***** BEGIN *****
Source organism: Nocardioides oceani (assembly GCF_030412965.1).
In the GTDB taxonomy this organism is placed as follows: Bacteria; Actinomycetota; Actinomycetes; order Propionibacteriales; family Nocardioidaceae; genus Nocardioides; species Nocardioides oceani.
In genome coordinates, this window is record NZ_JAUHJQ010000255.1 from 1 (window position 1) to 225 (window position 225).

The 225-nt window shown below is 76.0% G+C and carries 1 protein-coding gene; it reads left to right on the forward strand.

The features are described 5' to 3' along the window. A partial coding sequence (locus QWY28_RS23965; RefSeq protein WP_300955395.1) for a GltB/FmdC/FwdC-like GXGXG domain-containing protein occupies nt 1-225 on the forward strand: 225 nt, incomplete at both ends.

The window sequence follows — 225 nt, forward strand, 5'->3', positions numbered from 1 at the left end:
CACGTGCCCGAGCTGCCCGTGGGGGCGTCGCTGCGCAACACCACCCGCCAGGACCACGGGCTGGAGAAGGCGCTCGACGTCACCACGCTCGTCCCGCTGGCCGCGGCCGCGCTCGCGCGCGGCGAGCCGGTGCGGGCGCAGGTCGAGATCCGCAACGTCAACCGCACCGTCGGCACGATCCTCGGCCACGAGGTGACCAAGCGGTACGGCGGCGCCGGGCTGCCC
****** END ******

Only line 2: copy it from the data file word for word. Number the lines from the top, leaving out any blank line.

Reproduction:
In the GTDB taxonomy this organism is placed as follows: Bacteria; Actinomycetota; Actinomycetes; order Propionibacteriales; family Nocardioidaceae; genus Nocardioides; species Nocardioides oceani.